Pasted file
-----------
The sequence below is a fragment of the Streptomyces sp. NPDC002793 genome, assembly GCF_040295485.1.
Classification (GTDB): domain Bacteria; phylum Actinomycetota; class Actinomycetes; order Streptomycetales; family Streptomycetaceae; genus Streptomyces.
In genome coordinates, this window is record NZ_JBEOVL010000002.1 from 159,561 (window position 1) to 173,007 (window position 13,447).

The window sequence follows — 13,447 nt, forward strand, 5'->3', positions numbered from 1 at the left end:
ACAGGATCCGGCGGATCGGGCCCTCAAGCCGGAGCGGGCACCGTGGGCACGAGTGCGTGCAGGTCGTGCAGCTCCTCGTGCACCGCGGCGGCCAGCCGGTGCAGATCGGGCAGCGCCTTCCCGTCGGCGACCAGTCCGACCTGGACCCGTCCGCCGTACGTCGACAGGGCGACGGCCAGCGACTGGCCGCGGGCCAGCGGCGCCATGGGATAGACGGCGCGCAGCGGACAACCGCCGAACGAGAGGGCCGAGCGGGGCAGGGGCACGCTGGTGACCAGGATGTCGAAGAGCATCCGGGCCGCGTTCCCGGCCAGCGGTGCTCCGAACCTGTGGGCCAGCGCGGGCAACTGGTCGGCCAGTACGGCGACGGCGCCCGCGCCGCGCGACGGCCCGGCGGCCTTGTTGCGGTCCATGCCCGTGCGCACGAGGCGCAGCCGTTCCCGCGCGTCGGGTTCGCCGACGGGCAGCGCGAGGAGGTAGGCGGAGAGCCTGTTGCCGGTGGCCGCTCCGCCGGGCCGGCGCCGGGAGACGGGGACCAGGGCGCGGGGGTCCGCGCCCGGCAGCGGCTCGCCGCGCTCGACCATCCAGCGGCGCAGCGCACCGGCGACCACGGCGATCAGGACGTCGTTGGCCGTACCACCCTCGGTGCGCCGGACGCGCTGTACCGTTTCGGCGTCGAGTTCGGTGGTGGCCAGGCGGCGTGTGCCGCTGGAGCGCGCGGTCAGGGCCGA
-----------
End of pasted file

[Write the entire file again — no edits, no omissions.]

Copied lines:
The sequence below is a fragment of the Streptomyces sp. NPDC002793 genome, assembly GCF_040295485.1.
Classification (GTDB): domain Bacteria; phylum Actinomycetota; class Actinomycetes; order Streptomycetales; family Streptomycetaceae; genus Streptomyces.
In genome coordinates, this window is record NZ_JBEOVL010000002.1 from 159,561 (window position 1) to 173,007 (window position 13,447).

The window sequence follows — 13,447 nt, forward strand, 5'->3', positions numbered from 1 at the left end:
ACAGGATCCGGCGGATCGGGCCCTCAAGCCGGAGCGGGCACCGTGGGCACGAGTGCGTGCAGGTCGTGCAGCTCCTCGTGCACCGCGGCGGCCAGCCGGTGCAGATCGGGCAGCGCCTTCCCGTCGGCGACCAGTCCGACCTGGACCCGTCCGCCGTACGTCGACAGGGCGACGGCCAGCGACTGGCCGCGGGCCAGCGGCGCCATGGGATAGACGGCGCGCAGCGGACAACCGCCGAACGAGAGGGCCGAGCGGGGCAGGGGCACGCTGGTGACCAGGATGTCGAAGAGCATCCGGGCCGCGTTCCCGGCCAGCGGTGCTCCGAACCTGTGGGCCAGCGCGGGCAACTGGTCGGCCAGTACGGCGACGGCGCCCGCGCCGCGCGACGGCCCGGCGGCCTTGTTGCGGTCCATGCCCGTGCGCACGAGGCGCAGCCGTTCCCGCGCGTCGGGTTCGCCGACGGGCAGCGCGAGGAGGTAGGCGGAGAGCCTGTTGCCGGTGGCCGCTCCGCCGGGCCGGCGCCGGGAGACGGGGACCAGGGCGCGGGGGTCCGCGCCCGGCAGCGGCTCGCCGCGCTCGACCATCCAGCGGCGCAGCGCACCGGCGACCACGGCGATCAGGACGTCGTTGGCCGTACCACCCTCGGTGCGCCGGACGCGCTGTACCGTTTCGGCGTCGAGTTCGGTGGTGGCCAGGCGGCGTGTGCCGCTGGAGCGCGCGGTCAGGGCCGA